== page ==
Archana J. Gawde; Bir. B. Singh; Jeff Ehler; Joseph Awika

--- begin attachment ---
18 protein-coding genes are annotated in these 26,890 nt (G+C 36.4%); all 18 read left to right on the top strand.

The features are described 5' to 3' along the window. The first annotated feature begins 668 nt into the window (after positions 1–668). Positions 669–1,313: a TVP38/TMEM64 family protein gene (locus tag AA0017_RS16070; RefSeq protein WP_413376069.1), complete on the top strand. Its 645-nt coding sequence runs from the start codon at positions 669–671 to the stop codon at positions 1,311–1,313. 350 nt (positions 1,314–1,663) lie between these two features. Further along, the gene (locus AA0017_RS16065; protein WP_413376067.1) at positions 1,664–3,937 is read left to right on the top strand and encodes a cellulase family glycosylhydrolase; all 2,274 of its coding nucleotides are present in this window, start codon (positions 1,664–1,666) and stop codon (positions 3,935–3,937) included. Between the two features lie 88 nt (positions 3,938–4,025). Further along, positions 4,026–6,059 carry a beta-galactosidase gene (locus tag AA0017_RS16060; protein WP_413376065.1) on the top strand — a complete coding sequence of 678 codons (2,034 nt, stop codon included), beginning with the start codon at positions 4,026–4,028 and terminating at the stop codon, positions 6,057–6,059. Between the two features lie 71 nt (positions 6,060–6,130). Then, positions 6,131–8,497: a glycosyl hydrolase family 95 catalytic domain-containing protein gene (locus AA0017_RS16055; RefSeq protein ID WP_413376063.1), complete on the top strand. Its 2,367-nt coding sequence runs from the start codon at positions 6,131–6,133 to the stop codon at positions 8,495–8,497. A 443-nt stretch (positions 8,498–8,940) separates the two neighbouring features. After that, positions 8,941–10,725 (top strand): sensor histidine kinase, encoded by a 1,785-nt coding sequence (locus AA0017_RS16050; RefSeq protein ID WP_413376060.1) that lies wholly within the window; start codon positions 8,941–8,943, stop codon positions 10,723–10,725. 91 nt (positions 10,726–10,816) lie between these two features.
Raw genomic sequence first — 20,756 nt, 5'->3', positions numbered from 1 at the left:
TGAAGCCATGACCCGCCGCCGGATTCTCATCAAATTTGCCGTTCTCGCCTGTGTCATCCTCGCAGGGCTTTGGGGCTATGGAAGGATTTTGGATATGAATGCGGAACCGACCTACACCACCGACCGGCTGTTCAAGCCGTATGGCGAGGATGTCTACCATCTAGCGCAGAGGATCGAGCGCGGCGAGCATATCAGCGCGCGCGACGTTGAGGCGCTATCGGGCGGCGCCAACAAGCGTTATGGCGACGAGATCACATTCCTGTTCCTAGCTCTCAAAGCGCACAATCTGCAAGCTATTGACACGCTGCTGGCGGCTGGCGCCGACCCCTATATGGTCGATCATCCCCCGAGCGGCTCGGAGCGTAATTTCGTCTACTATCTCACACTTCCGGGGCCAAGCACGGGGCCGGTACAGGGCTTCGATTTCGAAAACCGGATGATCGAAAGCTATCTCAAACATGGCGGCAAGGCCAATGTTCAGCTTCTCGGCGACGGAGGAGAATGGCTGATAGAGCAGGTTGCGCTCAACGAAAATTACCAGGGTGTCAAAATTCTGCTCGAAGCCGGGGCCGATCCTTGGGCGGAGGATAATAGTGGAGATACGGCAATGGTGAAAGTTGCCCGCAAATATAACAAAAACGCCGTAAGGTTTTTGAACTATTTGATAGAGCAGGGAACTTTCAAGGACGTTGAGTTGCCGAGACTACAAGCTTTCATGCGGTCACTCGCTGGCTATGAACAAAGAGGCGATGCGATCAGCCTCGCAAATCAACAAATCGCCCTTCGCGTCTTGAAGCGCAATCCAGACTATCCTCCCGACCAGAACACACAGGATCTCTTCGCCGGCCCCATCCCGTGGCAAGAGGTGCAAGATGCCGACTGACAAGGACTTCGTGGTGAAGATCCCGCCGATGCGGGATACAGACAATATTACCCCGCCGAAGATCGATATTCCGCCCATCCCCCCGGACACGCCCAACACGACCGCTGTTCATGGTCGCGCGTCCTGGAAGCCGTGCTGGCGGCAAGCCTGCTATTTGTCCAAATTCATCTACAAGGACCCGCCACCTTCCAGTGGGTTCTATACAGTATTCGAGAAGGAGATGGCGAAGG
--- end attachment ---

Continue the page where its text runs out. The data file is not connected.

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A poster presented at the 2012 Global Pulse Researchers Meeting, Kigali, Rwanda- “Transforming Grain-Legume Systems to Enhance Nutrition and Livelihoods”. Abstract: Sixty diverse Vigna unguiculata (Cowpea) varieties were screened for polyphenols, tannins, flavonoid composition, and antioxidant activity, to associate these beneficial attributes with seed phenotypic traits (seed coat color, texture and plant maturity). Significant diversity was observed in the amount of polyphenols (2.05 to 13.8 mg gallic acid equivalents/g) and condensed tannin (0.2 to 10.8 catechin equivalents/g). Antioxidant activity values range from 25 to 85 Trolox equivalents, TE/g (oxygen radical absorbance capacity, ORAC) and 5 to 143 TE/g (Trolox equivalent antioxidant capacity, TEAC). Highest levels of phenols, condensed tannins and antioxidant activity were observed in light brown phenotypes followed by black and red seed coat color phenotypes. White phenotypes had the lowest levels of these compounds. Other traits for high polyphenols and antioxidant were a smooth seed coat, and mid-maturing plant, as opposed to rough see coat and early maturing plants. Only black and red phenotypes had detectable anthocyanins. Quercetin derivatives were the most abundant flavonols in all phenotypes. In General, a phenotype with light brown (cream), red, or black, smooth seed coat and of medium maturity is likely to have the highest amount of bioactive compounds. This indicates genetic selection for health promoting cowpea is feasible.